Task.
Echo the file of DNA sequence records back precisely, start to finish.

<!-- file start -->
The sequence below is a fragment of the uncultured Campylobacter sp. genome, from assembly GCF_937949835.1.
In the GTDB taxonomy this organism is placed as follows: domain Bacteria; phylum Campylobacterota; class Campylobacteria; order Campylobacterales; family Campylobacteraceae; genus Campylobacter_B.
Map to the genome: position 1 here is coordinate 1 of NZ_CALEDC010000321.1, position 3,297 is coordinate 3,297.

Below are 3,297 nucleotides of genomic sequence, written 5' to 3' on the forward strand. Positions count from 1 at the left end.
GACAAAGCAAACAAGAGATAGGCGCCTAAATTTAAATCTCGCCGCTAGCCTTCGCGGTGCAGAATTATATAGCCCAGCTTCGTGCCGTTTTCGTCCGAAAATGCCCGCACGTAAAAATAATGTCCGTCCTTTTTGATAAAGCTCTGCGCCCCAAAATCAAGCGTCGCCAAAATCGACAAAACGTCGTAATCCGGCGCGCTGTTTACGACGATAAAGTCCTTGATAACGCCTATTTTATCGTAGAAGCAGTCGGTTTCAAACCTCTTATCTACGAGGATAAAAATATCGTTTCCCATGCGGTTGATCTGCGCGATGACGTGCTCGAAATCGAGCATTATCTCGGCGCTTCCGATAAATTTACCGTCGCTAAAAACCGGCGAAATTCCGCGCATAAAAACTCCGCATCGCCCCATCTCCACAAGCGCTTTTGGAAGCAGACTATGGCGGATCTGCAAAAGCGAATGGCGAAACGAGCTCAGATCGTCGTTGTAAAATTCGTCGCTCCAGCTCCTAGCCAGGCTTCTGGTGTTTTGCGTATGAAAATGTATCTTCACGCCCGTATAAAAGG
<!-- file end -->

The sequence below is a fragment of the uncultured Campylobacter sp. genome, from assembly GCF_937949835.1.
In the GTDB taxonomy this organism is placed as follows: domain Bacteria; phylum Campylobacterota; class Campylobacteria; order Campylobacterales; family Campylobacteraceae; genus Campylobacter_B.
Map to the genome: position 1 here is coordinate 1 of NZ_CALEDC010000321.1, position 3,297 is coordinate 3,297.

Below are 3,297 nucleotides of genomic sequence, written 5' to 3' on the forward strand. Positions count from 1 at the left end.
GACAAAGCAAACAAGAGATAGGCGCCTAAATTTAAATCTCGCCGCTAGCCTTCGCGGTGCAGAATTATATAGCCCAGCTTCGTGCCGTTTTCGTCCGAAAATGCCCGCACGTAAAAATAATGTCCGTCCTTTTTGATAAAGCTCTGCGCCCCAAAATCAAGCGTCGCCAAAATCGACAAAACGTCGTAATCCGGCGCGCTGTTTACGACGATAAAGTCCTTGATAACGCCTATTTTATCGTAGAAGCAGTCGGTTTCAAACCTCTTATCTACGAGGATAAAAATATCGTTTCCCATGCGGTTGATCTGCGCGATGACGTGCTCGAAATCGAGCATTATCTCGGCGCTTCCGATAAATTTACCGTCGCTAAAAACCGGCGAAATTCCGCGCATAAAAACTCCGCATCGCCCCATCTCCACAAGCGCTTTTGGAAGCAGACTATGGCGGATCTGCAAAAGCGAATGGCGAAACGAGCTCAGATCGTCGTTGTAAAATTCGTCGCTCCAGCTCCTAGCCAGGCTTCTGGTGTTTTGCGTATGAAAATGTATCTTCACGCCCGTATAAAAGG